Earlier this fall, I found myself in Seattle for the annual conference of the American Political Science Association. I was not the only Jesuit involved in this conference— there were three of us among about 5000 scholars attending either in-person or virtually. My time in Seattle prompted me to reflect on how I got to this somewhat unusual point as both a man in formation for Catholic priesthood and a political scientist.
Currently, I do research and teach as a postdoctoral fellow at Fordham University. My main area of study is the Middle East, particularly practices of corruption and patronage there.
While I enjoy my research, especially when I get to spend time in the field, and I love teaching my students about politics, I have to confess that sometimes I get a bit jealous of other Jesuit scholastics. Many of them get to talk about God with impressionable high school students, playing a role in shaping the faith that will sustain these students for the rest of their lives. Others work directly with the poor, sometimes on the furthest margins of society. In my work, religion and faith don’t always play a direct role. Though I challenge my students to ask big questions, I don’t always bring up beliefs about God directly.
So does my research and teaching support the mission of the Church?
I certainly hope that it does. Vatican II’s Pastoral Constitution on the Church in the Modern World, also known as Gaudium et Spes, opens with a bold proposal: “The joys and the hopes, the griefs and the anxieties of the men [and women] of this age, especially those who are poor or in any way afflicted, these are the joys and hopes, the griefs and anxieties of the followers of Christ.” The document goes on to say that since the Church is a human community, spreading the Gospel demands that we take seriously every human desire and human emotion.
My research and teaching focus on these desires, these joys, hopes, griefs, and anxieties. I prefer to seek these desires out through survey data and interviews that allow average citizens to speak. While some scholars of corruption prefer to study elite strategies and regime dynamics, I favor letting those who are most adversely affected by corruption vent frustrations about it. In the classroom, I push my students to look at suffering in the world and ask tough questions about how and why we human beings allow such suffering to happen.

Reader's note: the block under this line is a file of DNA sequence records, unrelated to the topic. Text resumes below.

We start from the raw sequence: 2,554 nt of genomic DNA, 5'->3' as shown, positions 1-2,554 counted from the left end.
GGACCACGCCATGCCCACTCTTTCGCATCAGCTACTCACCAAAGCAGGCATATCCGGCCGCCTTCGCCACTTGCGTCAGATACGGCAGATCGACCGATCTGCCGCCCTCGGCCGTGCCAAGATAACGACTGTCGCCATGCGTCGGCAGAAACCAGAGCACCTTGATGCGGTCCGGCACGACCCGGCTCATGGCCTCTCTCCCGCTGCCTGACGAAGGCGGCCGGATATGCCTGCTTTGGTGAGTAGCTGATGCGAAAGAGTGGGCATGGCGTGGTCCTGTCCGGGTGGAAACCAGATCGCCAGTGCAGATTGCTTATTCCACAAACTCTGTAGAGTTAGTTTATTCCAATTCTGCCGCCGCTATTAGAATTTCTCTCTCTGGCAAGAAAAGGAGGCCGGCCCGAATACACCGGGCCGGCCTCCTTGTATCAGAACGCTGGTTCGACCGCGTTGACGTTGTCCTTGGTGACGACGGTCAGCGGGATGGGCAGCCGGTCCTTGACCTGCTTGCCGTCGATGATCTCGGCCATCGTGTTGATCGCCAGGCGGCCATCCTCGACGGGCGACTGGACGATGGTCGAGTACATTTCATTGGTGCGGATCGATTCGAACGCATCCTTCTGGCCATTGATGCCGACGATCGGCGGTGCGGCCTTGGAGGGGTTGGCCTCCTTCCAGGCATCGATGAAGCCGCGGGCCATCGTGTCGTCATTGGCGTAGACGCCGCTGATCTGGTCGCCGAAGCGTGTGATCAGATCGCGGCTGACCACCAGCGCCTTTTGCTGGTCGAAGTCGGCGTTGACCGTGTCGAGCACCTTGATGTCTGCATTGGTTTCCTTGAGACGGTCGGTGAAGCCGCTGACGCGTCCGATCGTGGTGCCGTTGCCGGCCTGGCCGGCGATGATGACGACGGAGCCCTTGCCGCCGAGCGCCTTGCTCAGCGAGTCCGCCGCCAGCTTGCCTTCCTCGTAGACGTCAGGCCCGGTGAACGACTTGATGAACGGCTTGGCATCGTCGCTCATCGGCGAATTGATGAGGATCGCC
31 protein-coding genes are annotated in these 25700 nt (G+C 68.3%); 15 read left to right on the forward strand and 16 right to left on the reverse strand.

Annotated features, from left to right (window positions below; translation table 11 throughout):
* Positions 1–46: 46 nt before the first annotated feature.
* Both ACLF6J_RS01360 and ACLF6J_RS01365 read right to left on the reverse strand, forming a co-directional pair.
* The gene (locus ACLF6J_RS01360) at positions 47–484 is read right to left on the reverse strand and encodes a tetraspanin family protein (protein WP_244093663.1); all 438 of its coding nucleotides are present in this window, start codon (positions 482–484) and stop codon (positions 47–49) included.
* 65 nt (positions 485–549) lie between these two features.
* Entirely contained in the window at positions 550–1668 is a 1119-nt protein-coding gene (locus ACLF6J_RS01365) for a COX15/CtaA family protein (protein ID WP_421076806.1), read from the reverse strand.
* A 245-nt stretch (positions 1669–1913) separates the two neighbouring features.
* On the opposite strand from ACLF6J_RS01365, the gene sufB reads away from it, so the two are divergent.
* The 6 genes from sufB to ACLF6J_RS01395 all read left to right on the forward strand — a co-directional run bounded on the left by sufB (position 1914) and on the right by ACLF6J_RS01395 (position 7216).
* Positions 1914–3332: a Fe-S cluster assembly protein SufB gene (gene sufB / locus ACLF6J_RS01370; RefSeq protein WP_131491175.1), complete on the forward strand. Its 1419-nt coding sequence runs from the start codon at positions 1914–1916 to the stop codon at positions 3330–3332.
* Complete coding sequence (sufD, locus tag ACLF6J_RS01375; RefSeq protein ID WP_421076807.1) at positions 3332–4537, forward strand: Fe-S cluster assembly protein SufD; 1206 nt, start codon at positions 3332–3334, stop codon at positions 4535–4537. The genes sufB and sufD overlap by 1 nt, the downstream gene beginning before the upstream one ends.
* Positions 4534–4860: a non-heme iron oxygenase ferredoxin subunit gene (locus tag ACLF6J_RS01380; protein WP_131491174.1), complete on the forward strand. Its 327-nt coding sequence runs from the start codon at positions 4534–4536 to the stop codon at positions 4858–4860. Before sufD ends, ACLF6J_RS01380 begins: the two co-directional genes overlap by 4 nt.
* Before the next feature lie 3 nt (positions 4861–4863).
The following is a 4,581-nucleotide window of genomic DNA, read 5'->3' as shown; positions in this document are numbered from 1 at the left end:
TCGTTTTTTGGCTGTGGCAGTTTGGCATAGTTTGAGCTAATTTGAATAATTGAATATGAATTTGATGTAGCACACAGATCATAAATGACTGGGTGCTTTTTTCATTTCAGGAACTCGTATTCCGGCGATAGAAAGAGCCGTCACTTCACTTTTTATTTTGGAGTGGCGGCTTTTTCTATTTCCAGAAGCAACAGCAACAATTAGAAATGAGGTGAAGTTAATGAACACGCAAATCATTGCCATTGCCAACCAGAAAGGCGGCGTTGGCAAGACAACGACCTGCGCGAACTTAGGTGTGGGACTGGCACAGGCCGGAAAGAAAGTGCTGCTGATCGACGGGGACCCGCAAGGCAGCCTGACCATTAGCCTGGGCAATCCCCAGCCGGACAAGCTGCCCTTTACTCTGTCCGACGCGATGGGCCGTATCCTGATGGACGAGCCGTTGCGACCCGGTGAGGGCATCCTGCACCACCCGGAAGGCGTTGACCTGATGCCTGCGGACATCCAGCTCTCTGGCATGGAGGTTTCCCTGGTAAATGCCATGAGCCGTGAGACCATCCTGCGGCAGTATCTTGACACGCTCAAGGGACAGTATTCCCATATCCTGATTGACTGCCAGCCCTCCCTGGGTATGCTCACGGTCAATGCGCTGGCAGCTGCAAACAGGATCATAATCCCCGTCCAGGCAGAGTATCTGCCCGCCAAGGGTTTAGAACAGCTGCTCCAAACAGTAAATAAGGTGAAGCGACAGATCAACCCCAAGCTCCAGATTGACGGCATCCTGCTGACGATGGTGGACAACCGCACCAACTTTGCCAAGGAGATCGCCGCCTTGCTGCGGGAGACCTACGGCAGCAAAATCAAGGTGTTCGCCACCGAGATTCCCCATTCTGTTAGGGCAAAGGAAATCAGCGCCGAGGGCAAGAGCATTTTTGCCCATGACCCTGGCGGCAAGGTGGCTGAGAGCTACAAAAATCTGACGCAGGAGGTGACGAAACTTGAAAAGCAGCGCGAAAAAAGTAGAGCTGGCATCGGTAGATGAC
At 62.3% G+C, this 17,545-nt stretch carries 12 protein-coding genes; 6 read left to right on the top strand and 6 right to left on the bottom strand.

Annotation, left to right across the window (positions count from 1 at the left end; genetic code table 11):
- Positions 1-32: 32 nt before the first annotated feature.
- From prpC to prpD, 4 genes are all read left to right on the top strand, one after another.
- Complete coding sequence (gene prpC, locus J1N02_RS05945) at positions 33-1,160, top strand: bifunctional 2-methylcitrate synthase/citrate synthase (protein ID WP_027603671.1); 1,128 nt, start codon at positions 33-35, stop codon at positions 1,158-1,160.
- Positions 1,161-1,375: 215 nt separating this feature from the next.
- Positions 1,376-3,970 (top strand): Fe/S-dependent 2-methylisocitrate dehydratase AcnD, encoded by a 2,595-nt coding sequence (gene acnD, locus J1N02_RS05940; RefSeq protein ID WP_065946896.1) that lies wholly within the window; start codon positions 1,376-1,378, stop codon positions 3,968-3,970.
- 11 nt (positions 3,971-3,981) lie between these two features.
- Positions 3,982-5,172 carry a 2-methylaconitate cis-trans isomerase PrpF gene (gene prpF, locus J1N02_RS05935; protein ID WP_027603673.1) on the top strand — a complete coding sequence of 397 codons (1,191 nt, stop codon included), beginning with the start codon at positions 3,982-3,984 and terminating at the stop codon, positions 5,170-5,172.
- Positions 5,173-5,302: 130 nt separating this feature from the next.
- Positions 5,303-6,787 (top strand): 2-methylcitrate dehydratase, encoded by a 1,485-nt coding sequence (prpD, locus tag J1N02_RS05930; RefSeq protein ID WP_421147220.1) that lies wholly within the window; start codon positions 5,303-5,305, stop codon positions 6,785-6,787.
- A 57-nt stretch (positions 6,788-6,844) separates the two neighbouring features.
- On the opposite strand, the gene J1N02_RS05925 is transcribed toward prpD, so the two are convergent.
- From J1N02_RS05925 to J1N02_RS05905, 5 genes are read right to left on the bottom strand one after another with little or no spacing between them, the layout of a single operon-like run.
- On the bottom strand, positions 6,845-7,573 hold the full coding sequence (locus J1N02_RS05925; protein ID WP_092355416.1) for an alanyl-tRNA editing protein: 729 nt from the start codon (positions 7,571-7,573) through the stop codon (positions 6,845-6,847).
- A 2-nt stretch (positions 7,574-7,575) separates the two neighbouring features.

This work may not always involve directly talking about God, but it is deeply enmeshed with how we see God and God’s people, and it involves being acutely aware of their needs and their dignity.
As I wrote for TJP earlier in the summer, I spent time in Beirut in July and August hoping to better understand the lived reality of the catastrophe that Lebanon’s politics and economy have become in the last two years due to corruption, selfishness, and stubbornness on the part of the country’s leaders.
I firmly believe that the dignity of Lebanon’s people, and all people, is rooted in the God who creates us and endows us with this dignity.
Jesus’ vision of the Kingdom of God is a call to defend the dignity of all people against evil, including corruption and political repression that work against the salvation that God intends for all people. In his Spiritual Exercises, St. Ignatius helps the retreatant understand his or her own sinfulness, and the role that sin plays in the world, in order to actively oppose it.
When Catholic scholars make use of the mind and its power of inquiry in service of the Church, they can help to further this fight against evil. Father Adolfo Nicolas, former Superior General of the Society, referred to the Jesuit intellectual apostolate as “a bridge of dialogue between Gospel and culture” a place of “true encounter, in which academic reflection and the concrete life of people are brought together.”
His words remind me of the close relationship between faith and justice that Father General Pedro Arrupe first articulated. It reminds me also of so many Jesuits I have come to call friends, who are engaged in research, teaching, or direct work with those who are suffering. I find it inspiring how many ways Jesuits and our partners in the Jesuit mission undertake the work of walking with the excluded, one of the Society’s current universal apostolic preferences.
I see my role as a Jesuit in the intellectual apostolate, especially in the social sciences, to bring these varied approaches into conversation with one another and with the world at large. One individual can only do so much, but I find it inspiring being part of a large network in which seeking God’s vision in the dialogue between faith and reason, the sacred and the secular, animates what we do.